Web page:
Six volunteers on Friday stepped out into the outside world after spending the last one-and-a-half-years locked away in an isolation module in Moscow to simulate the effects of a return trip to Mars.
The multi-national crew showed no ill effects after emerging from the capsule where they had lived and slept for the last 520 days but were clearly delighted they had completed their earth-bound "journey" to the Red Planet.
After the pressure in the capsule was equalised with the outside, a researcher broke the seal and then opened the door of the module. All six crew members, dressed in blue overalls, walked out one-by-one in good health.
Looking slightly dazzled by their first encounter with other human beings for 18 months, the crew of one Chinese, one Italian, one Frenchman and three Russians lined up in a row to receive the congratulations from scientists.
"The international crew has completed the 520 day mission," commander Alexei Sityov, one of three Russian participants in the experiment, told Russia's space bosses in formal military style.
"The programme has been fully carried out. All the crew members are in good health. We are now ready for further tests," he added in comments broadcast by Russian television and the European Space Agency (ESA).
Italian Diego Urbina, who clenched his fists with delight as he finally stepped out of the capsule, said it had been an honour to have been involved in the programme.
He said he hoped that the experiment would help humans reach "a distant but reachable planet". Fellow "Marsonaut", Frenchman Romain Charles, said the crew were ready to "embark on the next spaceship" that would go to Mars.
Chinese participant Wang Yue put it simply: "After 520 days, we are finally back."
They were each presented with a flower by young female researchers in white coats as a reward for their endeavours.
But they were then immediately ushered away by scientists from Moscow Institute of Biomedical Problems (IMBP) for several days of medical and psychological tests. They are next due to appear in public for a news conference on Tuesday.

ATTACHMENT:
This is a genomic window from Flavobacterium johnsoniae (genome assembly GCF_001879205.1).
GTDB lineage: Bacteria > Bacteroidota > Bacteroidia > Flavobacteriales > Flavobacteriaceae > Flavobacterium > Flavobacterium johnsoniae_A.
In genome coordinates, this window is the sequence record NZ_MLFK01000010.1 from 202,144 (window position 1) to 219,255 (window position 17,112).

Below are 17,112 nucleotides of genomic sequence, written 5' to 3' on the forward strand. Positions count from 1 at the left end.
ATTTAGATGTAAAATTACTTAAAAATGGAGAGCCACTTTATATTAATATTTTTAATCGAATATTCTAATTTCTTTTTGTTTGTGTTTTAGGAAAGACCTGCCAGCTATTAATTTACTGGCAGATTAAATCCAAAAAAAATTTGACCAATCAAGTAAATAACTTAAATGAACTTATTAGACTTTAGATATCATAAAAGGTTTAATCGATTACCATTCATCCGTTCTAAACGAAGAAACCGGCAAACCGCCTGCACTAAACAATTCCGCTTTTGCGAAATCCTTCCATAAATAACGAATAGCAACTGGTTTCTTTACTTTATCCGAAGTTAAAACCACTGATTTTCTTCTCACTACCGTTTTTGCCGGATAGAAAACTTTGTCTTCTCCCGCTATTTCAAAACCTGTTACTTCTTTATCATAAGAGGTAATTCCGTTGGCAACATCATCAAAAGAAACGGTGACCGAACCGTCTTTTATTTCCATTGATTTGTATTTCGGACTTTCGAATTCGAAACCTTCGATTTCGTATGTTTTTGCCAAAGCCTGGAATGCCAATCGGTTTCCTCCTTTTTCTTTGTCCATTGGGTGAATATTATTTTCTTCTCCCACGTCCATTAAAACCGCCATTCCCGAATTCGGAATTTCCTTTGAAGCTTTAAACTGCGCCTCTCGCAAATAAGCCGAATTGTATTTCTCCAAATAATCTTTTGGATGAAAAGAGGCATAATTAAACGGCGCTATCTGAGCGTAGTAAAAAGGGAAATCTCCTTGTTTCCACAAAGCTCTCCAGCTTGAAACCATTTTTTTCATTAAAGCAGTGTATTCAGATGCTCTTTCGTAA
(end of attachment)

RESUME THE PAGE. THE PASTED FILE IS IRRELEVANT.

The unprecedented experiment has simulated the duration and isolation of a return journey to the Red Planet, even including "walks" on a replica of the Martian surface and 20-minute time gaps in communication with outside.
Yet ever since the crew were first locked up back on June 3, 2010, their 180-square-metre (1,900 square foot) module has stayed firmly rooted to the earth in a car park outside the Moscow research facility.
While there were some titters when the volunteers donned space suits for their "space walk" in a glorified sandpit at the halfway point, scientists insist the experiment was vital preparation for an eventual voyage to Mars.
"I welcome the courage, determination and generosity of these young people who have devoted almost two years of their lives to this project, for the progress of human space exploration," said ESA director general Jean-Jacques Dordain.
The deputy head of the Russian space agency, Vitaly Davydov, said a manned voyage to Mars was being considered sometime in the mid-2030s, although he noted that humans would have to return to the Moon first.
"The end of Mars-500 is not only the start of serious preparation for a real voyage to Mars," he told the ITAR-TASS news agency. "The results are going to be used in the bio-medicine sector and will be used in the national space programme up to 2030."
Controversially, the experiment did not include a woman, with researchers clearly wanting to avoid it degenerating into a scientific version of television's sexual tension-filled "Big Brother".
Each of the participants is receiving three million rubles (around $100,000) for his work, the Interfax news agency quoted the head of the project Boris Morukov as saying.
Initially, the Russians were to receive less but the sum was increased once ESA revealed how much its two volunteers were being paid, Interfax said.
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